A gift to help with your New Year’s resolution


If one of your New Year’s resolutions this year includes getting your financial and legal affairs in order should something unexpectedly happen to you, I have a gift I think you’ll enjoy.

To be specific, I just put the finishing touches on a free report I wrote entitled, “What You Don’t Know CAN Hurt Your Family: 5 Easy Ways to Make Sure Your Children, Wishes and Assets Stay Protected Should Something Happen to You”.

In this report you’ll learn 5 easy ways to get your legal and financial affairs in order, just in time for the New Year.  You won’t even need the help of an attorney for some of these important steps; simply follow my instructions in the guide and cross each item off of your “to-do” list as you go.

You’ll also discover:

  • How to legally name guardians for your minor children in a way that will hold up in a court of law
  • The difference between a will and a trust, and which tool you really need to make sure your family, wishes and assets stay protected upon your passing.
  • The details about simple document you can use to give someone legal permission to act on your behalf if you were incapacitated in an accident but did not die (…and without this document, no one will be able to help you under the current HIPPA laws!)
  • How to amass your “entire family wealth” and leave a true legacy to your children (hint: you don’t have to be wealthy and it’s easier than you think!)
  • And so much more!

To grab a copy of this report, simply visit http://bit.ly/gNUxIJ.

I’d also like to encourage you to forward this to any of your family or friends who really need to get their affairs in order just in time for the New Year.  I would especially encourage you to reach out to anyone who has minor children, owns their own home, cares for aging parents or is approaching retirement age themselves.

Again, you can get a copy of this free report now by going to http://bit.ly/dGpJM1. 

All my best,


The Distribution Of Your Inheritance CAN Hurt Your Kids, Reveals Marietta GA Probate Lawyer

By Steve Worrall, Cobb County GA probate lawyer

If you are reading this Atlanta area probate and estate planning blog right now, chances are you concerned about what would happen to your assets, investments and total inheritance when you die.  I am sure like most people, you want to leave an inheritance to your children in a way that’s safe, secure and free from the red-tape of probate.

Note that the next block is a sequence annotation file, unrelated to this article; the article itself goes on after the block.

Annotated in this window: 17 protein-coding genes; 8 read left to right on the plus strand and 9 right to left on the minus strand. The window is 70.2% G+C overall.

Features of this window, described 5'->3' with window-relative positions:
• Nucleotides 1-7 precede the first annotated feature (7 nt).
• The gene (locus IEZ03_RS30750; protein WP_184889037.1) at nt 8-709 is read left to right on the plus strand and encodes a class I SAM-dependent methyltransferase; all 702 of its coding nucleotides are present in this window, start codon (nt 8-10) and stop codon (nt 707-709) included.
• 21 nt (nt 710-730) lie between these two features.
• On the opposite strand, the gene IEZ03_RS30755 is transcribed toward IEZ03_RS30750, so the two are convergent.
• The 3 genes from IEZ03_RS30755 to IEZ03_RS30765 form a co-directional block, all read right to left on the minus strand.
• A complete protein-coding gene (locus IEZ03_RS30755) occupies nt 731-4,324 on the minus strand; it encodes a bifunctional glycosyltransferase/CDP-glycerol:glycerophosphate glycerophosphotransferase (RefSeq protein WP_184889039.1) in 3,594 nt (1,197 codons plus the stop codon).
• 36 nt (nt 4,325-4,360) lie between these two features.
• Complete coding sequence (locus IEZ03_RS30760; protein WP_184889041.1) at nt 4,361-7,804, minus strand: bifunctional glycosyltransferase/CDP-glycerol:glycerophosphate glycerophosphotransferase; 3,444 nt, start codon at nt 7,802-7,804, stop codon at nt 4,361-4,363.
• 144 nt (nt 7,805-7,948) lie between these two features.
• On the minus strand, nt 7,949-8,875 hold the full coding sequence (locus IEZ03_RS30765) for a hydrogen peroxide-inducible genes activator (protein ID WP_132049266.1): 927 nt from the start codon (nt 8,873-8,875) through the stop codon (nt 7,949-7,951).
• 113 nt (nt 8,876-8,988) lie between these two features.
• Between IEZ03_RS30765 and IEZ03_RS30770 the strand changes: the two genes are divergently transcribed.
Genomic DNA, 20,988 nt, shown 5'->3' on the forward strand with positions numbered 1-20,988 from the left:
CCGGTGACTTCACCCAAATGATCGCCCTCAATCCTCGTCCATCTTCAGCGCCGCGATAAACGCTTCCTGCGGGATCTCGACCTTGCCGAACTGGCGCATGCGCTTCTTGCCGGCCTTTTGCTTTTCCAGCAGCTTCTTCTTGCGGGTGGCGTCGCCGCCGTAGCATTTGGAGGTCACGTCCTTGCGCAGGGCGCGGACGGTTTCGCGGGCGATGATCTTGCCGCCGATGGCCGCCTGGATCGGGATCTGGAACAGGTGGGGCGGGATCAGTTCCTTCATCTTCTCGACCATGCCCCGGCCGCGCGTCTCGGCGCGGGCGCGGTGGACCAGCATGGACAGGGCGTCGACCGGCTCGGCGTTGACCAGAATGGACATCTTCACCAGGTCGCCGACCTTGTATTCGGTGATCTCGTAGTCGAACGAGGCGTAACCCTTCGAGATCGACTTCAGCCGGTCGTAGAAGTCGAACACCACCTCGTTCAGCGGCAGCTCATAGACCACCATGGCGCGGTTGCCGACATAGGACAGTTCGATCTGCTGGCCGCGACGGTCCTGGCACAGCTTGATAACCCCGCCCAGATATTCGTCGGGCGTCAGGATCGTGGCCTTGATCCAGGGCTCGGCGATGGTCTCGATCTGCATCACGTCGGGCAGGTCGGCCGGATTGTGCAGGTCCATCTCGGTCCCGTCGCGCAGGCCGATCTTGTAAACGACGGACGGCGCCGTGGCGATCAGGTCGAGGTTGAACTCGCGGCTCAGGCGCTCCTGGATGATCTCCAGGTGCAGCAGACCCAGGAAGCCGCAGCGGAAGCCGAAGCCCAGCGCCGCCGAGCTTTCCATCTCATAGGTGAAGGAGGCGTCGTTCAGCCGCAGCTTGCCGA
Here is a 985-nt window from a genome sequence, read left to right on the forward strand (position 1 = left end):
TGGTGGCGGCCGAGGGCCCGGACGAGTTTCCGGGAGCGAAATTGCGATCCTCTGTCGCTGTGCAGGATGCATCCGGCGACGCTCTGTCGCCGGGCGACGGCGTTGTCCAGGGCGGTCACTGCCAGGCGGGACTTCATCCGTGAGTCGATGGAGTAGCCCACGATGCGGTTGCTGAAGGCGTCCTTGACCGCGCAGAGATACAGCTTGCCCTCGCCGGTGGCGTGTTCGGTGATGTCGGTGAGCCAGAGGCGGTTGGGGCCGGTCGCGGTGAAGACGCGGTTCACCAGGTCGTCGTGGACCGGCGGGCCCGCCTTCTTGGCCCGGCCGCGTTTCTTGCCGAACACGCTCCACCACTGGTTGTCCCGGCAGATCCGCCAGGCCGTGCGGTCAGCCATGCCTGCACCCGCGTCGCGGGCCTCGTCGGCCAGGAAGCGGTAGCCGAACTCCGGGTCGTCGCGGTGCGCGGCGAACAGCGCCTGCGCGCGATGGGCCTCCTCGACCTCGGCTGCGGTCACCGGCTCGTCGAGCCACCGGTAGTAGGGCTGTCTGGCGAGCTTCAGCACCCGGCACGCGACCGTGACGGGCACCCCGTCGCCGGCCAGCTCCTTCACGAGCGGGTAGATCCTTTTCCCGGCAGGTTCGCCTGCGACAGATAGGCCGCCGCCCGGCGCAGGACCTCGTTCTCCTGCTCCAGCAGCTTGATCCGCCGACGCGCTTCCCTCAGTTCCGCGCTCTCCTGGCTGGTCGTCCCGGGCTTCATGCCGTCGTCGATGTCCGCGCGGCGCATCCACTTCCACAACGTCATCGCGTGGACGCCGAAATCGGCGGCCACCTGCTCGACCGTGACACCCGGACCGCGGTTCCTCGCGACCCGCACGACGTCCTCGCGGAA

Yet what most well-intentioned parents fail to understand is that it is the way their inheritance gets passed down to family members that can have detrimental and  life-altering consequences—which are far worse than having money tied up in the Georgia probate courts.

For that reason, I want to share some of my knowledge as an Georgia probate lawyer and give you a brief overview of the 4 ways your inheritance can be passed down to your children and how you can ultimately protect your inheritance from impulse spending, divorce, bankruptcy or poor decision making with proper education and a bit of planning:

  1. Outright Distribution:  An outright distribution is just that, mom and dad die and the children receive their inheritance outright, in one lump sum.  Simple, clean, but dangerous.  Statistics show that an inheritance will be gone within 18 months of a child receiving it.  And it does not matter how old the child is or how much the inheritance.  If a child gets divorced or goes bankrupt, the inheritance could be lost.
  2. Convenience Trust:  With this arrangement, the inheritance is distributed to a trust, but the child can withdraw the trust assets at any time and for any reason, just by requesting it.  There may be an independent trustee managing the trust, or the child may be their own trustee or co-trustee.  Since no one can force the child to withdraw the income and principal from the trust, the convenience trust offers some creditor protection, and perhaps a mental barrier to withdrawing the trust’s assets, but not much else.  This also can act as a separate property trust, so that the child’s spouse cannot access the inheritance.
  3. Step-Distribution:  This method is a more commonly used way of leaving money to your heirs.  It’s also known as the “speed-bump” approach.  With this type of distribution, the inheritance flows into a trust, usually with an independent trustee, which is managed and controlled for the child.  At certain intervals in the child’s life, a portion of the trust’s principal is released in a lump sum to the child.  For example, one third of the principal is paid to the child at age 30, one third at 35 and the remainder at 40.  They still have access to income and principal for health, education and other guidelines you structure, but you can leave your children a powerful message with this type of trust – “don’t blow the inheritance!”  The idea is that if they blow it the first time, they may not get any future distributions.  This may act as an incentive to the child to manage their money well, but it still adds little asset protection, and once the principal is gone, it’s out of the bloodline and gone forever.